Northern Virginia Bird Trends

The 18th annual Northern Virginia Bird Survey (NVBS), ASNV’s comprehensive breeding bird count, took place in June 2011. Many thanks to the forty-three volunteers (nine new to the NVBS) who collected data at 643 grid points located at more than twenty-five sites and counted 9,931 birds representing 99 species. Since the survey began, 175,141 birds have been counted. With the addition of 5,780 new Excel records this year, the database now contains 96,115 records each with detailed count information about a single species at a single survey point.

Northern cardinal was the top species in both numbers and distribution and was followed by tufted titmouse. American robin and red-eyed vireo came in third in numbers and distribution respectively. Crow numbers remained low and were not significantly different from last year. No new species were added this year so the total number of species for the life the survey remains at 151. Species encountered in 2011 but not in 2010 included common merganser, black duck, yellow-crowned night-heron, willow flycatcher, rose-breasted grosbeak, and black-throated green warbler. Present in 2010 but not this year – ring-billed gull, Caspian tern, hooded merganser, spotted sandpiper, American kestrel, and marsh wren.

Long-term Trends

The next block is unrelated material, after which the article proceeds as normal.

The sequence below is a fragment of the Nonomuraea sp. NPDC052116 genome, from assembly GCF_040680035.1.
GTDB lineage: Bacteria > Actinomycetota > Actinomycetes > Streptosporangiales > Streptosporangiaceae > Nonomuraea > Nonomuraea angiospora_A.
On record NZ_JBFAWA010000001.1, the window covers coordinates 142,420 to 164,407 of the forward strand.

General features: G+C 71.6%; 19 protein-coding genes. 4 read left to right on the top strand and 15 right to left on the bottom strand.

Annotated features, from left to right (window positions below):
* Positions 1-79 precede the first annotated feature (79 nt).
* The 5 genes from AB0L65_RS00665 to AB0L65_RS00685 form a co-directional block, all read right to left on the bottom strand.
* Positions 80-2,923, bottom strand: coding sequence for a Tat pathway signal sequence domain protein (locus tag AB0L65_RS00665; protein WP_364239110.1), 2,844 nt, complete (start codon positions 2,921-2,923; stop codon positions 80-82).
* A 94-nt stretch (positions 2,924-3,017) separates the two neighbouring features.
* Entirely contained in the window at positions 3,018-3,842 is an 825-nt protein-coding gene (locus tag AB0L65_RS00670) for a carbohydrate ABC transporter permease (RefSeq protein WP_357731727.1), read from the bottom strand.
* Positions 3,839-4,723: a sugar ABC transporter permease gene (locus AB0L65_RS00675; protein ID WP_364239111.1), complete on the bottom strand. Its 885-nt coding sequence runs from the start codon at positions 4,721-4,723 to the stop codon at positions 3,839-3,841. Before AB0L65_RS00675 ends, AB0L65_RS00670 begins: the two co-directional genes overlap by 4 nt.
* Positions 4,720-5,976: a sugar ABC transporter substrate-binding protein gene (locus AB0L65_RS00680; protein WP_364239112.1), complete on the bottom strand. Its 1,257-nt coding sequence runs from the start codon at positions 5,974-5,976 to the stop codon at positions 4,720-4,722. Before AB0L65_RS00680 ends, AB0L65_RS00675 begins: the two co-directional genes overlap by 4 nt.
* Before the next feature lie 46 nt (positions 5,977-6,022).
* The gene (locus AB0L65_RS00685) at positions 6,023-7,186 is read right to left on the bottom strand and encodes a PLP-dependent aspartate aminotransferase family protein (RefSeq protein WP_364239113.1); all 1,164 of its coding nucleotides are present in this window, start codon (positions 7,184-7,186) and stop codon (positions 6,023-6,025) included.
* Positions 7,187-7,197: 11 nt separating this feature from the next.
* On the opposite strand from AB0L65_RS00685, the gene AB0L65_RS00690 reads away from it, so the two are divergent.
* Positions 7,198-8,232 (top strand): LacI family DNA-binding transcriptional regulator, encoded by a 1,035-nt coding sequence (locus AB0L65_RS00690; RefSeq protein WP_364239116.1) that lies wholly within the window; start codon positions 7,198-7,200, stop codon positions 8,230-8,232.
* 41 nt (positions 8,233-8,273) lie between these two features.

In 2006, ASNV published a 60-page report using data gained from the surveys through 2005. It examined trends in representative species in representative habitats throughout Northern Virginia. After the completion of the 2010 survey, we extended the trend analysis an additional five years, through 2010, and updated the report. Unfortunately, the long-term data show a steady decline in the abundance of birds in the region. The updated report is available in three formats: the full report (79 pages), a shorter pamphlet (14 pages), and a trifold brochure. The full report includes detailed information on the methodologies used in the surveys and on the state of birds in Northern Virginia—overall and in various habitats. It also updates the trends in three individual survey areas—Lorton/Laurel Hill, Occoquan Bay National Wildlife Refuge, and Great Falls National Park.  The pamphlet and the brochure provide the essential findings of the full report in varying levels of detail. All of the versions provide information on ways you can help. You may view or download the documents by clicking on the following links.